Evaluation of two automated instruments for pre-transfusion testing: AutoVue Innova and Techno TwinStation. Korean J Lab Med 2008;28:214-20.
Sandler SG, Langeberg A, Avery N, Mintz PD. A fully automated blood typing system for hospital transfusion services. ABS2000 Study Group. Transfusion 2000;40:201-7.
Roback JD, editor. Methods. In: Technical Manual. 17th
ed. Bethesda, MD: American Association of Blood Banks; 2011. p. 875-87.
Schoenfeld H, Pretzel KJ, von Heymann C, Neuner B, Kalus U, Kiesewetter H, et al.
Validation of a hospital-laboratory workstation for immunohematologic methods. Transfusion 2010;50:26-31.
Screnock D, Polk T, Lindberg A, Blumanhourst B, Miller D, Ogilvie G. Comparison of no type determined (NTD) rates between the Olympus PK7200 and PK7100 analyzers (abstract). Transfusion 1997;37:26S.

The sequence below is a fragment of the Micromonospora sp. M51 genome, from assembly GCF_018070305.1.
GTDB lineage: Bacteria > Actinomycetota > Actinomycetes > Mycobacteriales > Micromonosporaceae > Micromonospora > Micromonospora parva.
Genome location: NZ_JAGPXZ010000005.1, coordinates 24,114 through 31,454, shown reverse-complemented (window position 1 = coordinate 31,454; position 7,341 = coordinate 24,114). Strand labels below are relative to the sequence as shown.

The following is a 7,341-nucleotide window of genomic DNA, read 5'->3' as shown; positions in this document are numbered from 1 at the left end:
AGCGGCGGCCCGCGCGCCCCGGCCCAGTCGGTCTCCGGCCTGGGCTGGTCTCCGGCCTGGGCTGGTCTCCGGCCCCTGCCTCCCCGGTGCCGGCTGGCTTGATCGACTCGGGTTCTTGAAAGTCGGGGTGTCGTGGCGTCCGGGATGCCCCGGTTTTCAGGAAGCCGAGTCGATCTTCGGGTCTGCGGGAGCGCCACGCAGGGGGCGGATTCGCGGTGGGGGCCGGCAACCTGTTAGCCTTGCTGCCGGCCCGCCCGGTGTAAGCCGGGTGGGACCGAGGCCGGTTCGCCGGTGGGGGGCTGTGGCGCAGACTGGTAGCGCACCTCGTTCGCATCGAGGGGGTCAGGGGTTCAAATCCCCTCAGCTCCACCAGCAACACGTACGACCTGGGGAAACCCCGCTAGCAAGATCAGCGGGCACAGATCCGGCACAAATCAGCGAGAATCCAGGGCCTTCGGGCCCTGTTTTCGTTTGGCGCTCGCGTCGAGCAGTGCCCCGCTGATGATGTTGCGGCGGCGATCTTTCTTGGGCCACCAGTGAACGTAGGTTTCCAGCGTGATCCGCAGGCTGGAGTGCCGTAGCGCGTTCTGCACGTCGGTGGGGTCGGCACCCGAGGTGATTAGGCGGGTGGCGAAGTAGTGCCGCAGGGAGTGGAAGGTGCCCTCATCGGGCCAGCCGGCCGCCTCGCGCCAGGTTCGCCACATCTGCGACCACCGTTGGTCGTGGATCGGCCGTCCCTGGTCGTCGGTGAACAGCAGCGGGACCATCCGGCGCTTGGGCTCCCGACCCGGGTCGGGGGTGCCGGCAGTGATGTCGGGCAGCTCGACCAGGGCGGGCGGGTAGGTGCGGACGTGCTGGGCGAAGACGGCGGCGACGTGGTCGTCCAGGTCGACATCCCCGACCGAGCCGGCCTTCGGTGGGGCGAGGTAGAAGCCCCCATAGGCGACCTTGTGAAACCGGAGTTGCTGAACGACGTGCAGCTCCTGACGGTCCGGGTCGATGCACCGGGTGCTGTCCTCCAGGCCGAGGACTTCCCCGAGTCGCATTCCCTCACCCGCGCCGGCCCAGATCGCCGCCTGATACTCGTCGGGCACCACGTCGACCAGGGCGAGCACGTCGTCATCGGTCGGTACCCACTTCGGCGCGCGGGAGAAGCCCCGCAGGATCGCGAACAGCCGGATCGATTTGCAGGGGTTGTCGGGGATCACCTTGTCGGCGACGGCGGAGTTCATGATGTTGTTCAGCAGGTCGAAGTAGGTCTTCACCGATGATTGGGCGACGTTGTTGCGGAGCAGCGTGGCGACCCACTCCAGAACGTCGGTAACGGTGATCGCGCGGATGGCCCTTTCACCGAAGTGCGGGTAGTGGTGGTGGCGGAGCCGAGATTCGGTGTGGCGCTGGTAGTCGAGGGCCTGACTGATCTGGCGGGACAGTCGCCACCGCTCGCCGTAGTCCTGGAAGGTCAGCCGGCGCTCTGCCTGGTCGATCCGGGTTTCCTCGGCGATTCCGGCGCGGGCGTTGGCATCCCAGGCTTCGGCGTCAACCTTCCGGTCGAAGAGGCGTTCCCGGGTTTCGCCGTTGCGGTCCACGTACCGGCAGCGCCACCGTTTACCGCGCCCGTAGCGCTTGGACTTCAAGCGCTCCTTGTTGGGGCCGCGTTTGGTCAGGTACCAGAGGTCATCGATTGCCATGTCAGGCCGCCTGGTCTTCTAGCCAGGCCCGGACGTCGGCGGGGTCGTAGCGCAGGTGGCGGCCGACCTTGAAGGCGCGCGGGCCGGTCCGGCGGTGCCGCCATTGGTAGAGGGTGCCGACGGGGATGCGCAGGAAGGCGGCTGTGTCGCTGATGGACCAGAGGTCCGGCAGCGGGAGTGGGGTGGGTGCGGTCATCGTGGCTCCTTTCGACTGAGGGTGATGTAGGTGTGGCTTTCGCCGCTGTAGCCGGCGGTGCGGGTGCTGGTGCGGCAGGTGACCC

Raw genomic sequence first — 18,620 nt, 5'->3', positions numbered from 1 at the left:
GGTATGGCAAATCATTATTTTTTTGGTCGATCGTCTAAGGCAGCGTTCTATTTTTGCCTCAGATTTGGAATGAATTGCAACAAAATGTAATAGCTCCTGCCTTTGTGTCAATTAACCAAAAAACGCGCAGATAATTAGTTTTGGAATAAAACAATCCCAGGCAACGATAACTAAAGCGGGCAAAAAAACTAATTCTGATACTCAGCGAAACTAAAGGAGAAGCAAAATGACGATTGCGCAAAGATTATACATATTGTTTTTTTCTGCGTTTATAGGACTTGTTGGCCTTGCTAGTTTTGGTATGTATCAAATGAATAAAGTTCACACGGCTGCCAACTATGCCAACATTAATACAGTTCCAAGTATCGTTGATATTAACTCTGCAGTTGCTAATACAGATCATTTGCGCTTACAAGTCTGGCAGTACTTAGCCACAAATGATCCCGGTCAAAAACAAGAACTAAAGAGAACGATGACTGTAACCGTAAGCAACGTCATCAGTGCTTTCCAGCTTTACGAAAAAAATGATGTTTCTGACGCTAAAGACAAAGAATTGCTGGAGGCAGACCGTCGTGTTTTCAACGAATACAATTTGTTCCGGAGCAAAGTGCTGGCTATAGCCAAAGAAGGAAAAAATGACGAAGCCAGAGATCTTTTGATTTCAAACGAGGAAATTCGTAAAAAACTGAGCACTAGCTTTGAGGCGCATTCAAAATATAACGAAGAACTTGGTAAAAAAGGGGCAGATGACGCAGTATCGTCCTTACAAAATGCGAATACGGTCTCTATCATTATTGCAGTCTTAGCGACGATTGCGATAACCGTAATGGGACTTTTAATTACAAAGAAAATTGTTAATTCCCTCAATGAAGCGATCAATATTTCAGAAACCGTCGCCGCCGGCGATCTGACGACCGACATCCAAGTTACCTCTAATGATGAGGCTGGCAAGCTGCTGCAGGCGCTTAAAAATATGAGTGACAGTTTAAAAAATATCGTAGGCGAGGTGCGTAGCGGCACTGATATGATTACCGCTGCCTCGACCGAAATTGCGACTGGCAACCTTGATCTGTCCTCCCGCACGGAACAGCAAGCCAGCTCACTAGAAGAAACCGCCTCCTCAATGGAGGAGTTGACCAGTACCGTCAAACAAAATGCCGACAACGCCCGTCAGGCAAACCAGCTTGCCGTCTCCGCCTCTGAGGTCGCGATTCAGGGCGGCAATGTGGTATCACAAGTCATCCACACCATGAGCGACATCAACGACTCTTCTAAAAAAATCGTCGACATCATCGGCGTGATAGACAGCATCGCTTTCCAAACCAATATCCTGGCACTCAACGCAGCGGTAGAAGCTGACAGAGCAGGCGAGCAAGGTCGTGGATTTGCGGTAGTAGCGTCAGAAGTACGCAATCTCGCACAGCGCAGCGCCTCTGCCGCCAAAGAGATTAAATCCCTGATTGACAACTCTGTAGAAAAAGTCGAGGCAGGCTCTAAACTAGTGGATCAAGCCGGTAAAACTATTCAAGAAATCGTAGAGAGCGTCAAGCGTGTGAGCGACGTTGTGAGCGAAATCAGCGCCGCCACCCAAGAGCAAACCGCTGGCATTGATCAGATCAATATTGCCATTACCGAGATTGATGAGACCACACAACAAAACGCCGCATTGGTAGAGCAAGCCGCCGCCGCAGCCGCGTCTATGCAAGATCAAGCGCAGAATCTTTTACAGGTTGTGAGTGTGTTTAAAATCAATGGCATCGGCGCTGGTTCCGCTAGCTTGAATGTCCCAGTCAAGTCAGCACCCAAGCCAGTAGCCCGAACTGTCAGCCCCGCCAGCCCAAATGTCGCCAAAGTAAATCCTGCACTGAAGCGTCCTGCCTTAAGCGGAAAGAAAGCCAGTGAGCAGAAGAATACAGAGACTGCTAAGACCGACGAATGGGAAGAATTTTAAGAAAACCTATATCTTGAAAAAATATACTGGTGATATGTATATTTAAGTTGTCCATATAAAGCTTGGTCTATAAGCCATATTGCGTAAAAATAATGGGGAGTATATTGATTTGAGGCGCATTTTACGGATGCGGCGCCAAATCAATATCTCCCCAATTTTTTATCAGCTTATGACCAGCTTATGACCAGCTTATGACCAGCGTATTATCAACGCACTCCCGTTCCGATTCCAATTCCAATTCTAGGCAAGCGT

Mintz PD, Anderson G, Barrasso C, Sorenson E. Automated microplate ABO and Rh (D) blood grouping. Transfusion 1994;34:88.
Swarup D, Dhot PS, Kotwal J, Verma AK. Comparative study of blood cross matching using conventional tube and gel method. MJAFI 2008;64:129-30.
Kaur R, Kakkar N, Dhanoa J. Use of the gel-based DiaMed-ID microtyping system for crossmatching enhances sensitivity. Indian J Pathol Microbiol 2003;46:617-20.
[Table 1], [Table 2]